I'm interested in making a "tensegrity" coffee table shaped like this: enter image description here That is, two rigid (in my case wooden) frames connected by five prestressed tensioned cables (chains in the image) with a slab on top.

My question is how such a table could be made height-adjustable (manually with a hand crank or automatic, should that make things easier somehow). Naturally the range of height adjustment wouldn't be big, something like 30cm. Having increments (even just at the two extremes) would be fine.

I found this video of a Lego prototype using roller wheels. Such a system of two loops of cables with roller wheels plus a hand crank reel is the only solution I can think of, though quite intricate and I'm unsure how well it would scale.

I'm interested in whether there are other parts or mechanisms that can be used to essentially lengthen or shorten tensioned cables synchronously (note that to raise the top part, the four cables in the corner need to lengthen while the one in the middle needs to shorten).


2 Answers 2


Seems like there could be many ways of approaching this somewhat complex design problem.

The simplest thing that comes to mind is having spools that are wound in one direction for the lifting wire(s) and the opposite direction for the tension wires all driven by one crankshaft. Then as one set of spools are taking up the other spools will release.

The question then is what is the ratio between the lifting and the tension wires as the table moves, is it 1:1 or some other relation? That would depend on the tensegrity design; how many pulleys between the spool and the anchored end. Changing the core size on the spools would be a way to control that.

Also keep in mind that the lifting wire and its armature is doing the work of four table legs and then some (to maintain the tension on the control wires). That is going to require some extra strength for those components.


That's an impressive prototype in the video.

The most important aspect of your table is to avoid a design which can be back-driven. To that end, consider a worm gear drive system.

The video creator calls the drive wheel by the term turnstile, but it's a capstan. Note that there's a solid axle connecting one side to the other. This is a good way to motorize your table without running into side-to-side synchronization problems.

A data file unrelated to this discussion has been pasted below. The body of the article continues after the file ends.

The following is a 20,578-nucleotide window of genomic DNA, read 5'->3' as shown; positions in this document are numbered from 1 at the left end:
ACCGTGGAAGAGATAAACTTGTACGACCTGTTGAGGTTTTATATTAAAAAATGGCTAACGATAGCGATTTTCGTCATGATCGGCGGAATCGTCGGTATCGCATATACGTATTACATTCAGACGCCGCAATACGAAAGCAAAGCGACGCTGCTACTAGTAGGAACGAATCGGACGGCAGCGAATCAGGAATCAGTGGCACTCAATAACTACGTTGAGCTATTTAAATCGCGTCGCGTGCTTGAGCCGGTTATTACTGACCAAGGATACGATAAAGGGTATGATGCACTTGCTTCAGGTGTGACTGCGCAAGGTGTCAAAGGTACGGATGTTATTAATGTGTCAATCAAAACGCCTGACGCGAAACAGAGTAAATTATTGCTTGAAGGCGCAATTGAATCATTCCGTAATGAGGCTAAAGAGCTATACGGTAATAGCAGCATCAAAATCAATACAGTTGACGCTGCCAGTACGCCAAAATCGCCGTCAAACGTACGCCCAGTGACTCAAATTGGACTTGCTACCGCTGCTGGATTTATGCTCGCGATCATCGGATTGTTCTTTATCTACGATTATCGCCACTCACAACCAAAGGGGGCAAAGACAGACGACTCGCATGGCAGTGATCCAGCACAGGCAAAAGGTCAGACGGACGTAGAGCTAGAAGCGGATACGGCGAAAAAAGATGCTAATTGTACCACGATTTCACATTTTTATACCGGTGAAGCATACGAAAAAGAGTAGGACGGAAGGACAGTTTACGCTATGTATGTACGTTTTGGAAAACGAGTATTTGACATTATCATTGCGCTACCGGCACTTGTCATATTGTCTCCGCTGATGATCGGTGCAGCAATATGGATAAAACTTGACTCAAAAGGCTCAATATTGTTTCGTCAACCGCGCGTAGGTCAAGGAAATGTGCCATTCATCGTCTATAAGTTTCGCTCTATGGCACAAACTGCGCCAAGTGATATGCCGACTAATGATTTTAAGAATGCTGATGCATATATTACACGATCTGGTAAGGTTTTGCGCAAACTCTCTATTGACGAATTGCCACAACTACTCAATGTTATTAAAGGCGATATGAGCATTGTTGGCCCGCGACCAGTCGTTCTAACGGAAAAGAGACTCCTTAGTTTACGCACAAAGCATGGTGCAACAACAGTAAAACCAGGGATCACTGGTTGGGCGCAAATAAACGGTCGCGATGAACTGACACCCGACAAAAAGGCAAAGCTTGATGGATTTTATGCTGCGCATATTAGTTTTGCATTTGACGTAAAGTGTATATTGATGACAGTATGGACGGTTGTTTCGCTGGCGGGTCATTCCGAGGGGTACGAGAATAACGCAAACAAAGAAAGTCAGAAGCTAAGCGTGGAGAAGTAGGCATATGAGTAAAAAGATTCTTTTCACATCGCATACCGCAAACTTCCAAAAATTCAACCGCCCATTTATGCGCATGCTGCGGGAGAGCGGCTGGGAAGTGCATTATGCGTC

A quick search presents a wide variety of these motors, including some with speed controllers, which would be pretty important for safety reasons.

The above link points to Amazon, image below:

worm gear motor

Amazon also carries stainless wire rope with 368 pound breaking strength that would be flexible enough to match the design in the video. Using flexible wire rope would permit scaling without complications, in my opinion. Use large diameter pulleys to reduce metal fatigue. If you require additional strength, increase diameter of the wire rope and the diameter of the pulleys as well.

Image from linked site:

1/16" wire rope

Note in the image below the cross section of the wire rope. More strands means more flexibility. If you upscale to 1/8" diameter, aim for the highest strand count you can find.

I've used both diameters, the smaller for control cables of an ultralight aircraft, with the larger diameter used for internal wing frame bracing. For optimum strength, use cable thimbles at the attachment points and use appropriate swages and a swaging tool to secure the thimbles. The swages are the small items in the photo of the spool of cable. Tools are priced from under US$20 for the small hand held, wrench compressed version, to hundreds of dollars for powered versions. Cable swaging tool and wire rope crimping tool are suitable search terms.

wire rope cross section

  • A hand crank with a ratchet such as those commonly found on boat trailers would take care of any backwards slippage without involving motors (and power supply, and control unit...) But either way this doesn't answer the question.
    – rebusB
    Mar 27 at 16:59

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